Playing with Powdered Pigments

Last September I took the plunge and signed up for a monthly “subscription box” from Let’s Make Art. There are a number of subscription types available. I chose the art journaling box. To be honest about it, I’m still struggling with the concept of art journaling, still going back and forth with different ideas of what I want my journal to be, but that’s neither here nor there.

Regardless of my mixed feelings about the art journaling process itself, I love getting new mixed media art and craft supplies. This is why I subscribed to the monthly service, and I eagerly look forward to the arrival of each new box.

I’ve discovered lots of fun new mixed media goodies, and I now even have my own gold Exacto cutting knife from one subscription box. Before you ask, no, I’m not good with it yet. You know me — the clumsy kid who failed scissors and still has problems with cutting implements of all sorts. I’m getting better though.

What I’ve had the most fun with, I think, is a set of gloriously-hued pigment powders. The set comes from Vicki Boutin by American Crafts.

The set I received — shown here — includes nine pigments. I haven’t been able to find an online link for purchase other than one that showed OUT OF STOCK.

As I browsed a bit, I did find a few questions about powdered pigments, starting with this:

Are these the same as mica powders?

The link will take you to a site that discusses both mica powders and powdered pigments, which definitely are not the same.

Reading through the information, however, left me a bit confused, so I browsed around a little more. This is my year of EXPLORATION, you know, and digging a little more can often lead to treasure. I struck artistic pay-dirt when I found a YouTube video by Vicki Boutin herself, showing different techniques for using her pigment powders. In fact, she demonstrates these techniques using the very same set I have.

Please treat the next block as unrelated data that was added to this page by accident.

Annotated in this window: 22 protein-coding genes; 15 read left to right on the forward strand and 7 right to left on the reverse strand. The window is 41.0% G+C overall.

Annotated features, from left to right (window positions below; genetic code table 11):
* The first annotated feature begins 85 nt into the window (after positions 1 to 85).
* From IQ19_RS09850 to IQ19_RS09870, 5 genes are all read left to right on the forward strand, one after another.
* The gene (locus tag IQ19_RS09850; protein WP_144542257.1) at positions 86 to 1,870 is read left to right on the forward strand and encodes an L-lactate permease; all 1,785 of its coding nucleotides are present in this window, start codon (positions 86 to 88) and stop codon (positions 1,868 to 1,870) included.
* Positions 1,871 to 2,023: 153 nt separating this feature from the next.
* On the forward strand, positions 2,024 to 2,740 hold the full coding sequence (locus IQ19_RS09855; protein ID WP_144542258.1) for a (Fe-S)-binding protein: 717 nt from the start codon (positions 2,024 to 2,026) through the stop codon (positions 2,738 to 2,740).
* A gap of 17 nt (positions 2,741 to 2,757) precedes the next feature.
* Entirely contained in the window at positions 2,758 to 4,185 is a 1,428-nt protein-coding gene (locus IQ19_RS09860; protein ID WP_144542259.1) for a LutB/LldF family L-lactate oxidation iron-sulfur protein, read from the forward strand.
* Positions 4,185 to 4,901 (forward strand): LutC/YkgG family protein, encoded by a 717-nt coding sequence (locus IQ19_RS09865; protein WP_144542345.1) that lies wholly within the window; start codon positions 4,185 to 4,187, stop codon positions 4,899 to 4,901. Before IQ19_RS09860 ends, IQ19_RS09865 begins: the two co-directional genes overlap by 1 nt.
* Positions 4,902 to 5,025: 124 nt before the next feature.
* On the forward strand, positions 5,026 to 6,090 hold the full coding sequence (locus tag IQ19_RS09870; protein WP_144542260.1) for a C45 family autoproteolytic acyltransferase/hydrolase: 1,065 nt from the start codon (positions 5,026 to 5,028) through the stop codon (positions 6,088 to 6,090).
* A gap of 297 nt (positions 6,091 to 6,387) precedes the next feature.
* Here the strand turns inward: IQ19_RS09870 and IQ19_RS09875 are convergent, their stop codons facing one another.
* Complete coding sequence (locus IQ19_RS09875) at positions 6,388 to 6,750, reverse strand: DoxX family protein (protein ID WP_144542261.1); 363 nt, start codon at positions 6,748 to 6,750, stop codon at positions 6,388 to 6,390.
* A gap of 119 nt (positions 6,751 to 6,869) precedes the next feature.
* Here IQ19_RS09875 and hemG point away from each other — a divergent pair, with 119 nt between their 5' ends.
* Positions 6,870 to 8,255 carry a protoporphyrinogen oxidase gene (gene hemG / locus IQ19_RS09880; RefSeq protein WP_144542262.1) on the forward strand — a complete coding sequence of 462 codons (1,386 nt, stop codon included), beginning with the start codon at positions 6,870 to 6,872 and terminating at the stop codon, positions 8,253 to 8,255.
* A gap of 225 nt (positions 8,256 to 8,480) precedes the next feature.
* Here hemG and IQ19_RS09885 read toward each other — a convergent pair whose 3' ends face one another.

In the video, she demonstrates:

  • Kissing Technique
  • Subtraction Technique
  • Moulding Paste
  • Misting
  • Stamping

She also mentions “Foundations Paper” several times. This is a watercolor paper sold by American Crafts. You can find it here.

My attention quickly went to the stencil brush she used for the subtraction technique, so of course I browsed a bit and found this lovely set at Amazon.  I’ve already ordered it, and it will be here next week.

Previously I’ve purchased little spray bottles from Amazon. I was so pleased with the first set (there are 12 to a set) that I immediately purchased another. I use these for acrylics, for alcohol inks, and watercolor, and now I’ll use them as well with powdered pigments.

Stencils, moulding pastes, and stamps are available from any art supply store that includes mixed media supplies.

There you have it now. You know as much about powdered pigments as I do, or almost so. If you haven’t yet played with them, I have an edge on you there because I’ve had the pleasure of using these pigments in my studio for the last few weeks.

And one additional technique I’ve learned that Vicki Boutin doesn’t include: Sprinkling. Yep, just sprinkle a tiny bit of pigment on your wet watercolor paper. You’ll get an effect like this:

Obviously I still have much to learn about these pigments and all the possibilities they hold. It’s going to be fun exploring even more.


    1. Oh, yes, I love the spray bottles! The art box I subscribe to his from Let’s Make Art. It’s $35.00 per month. They have a watercolor box and an art journaling box, and there are tutorials each week to show different projects for each box. There’s also a Facebook group. I hope you’ll check it out.


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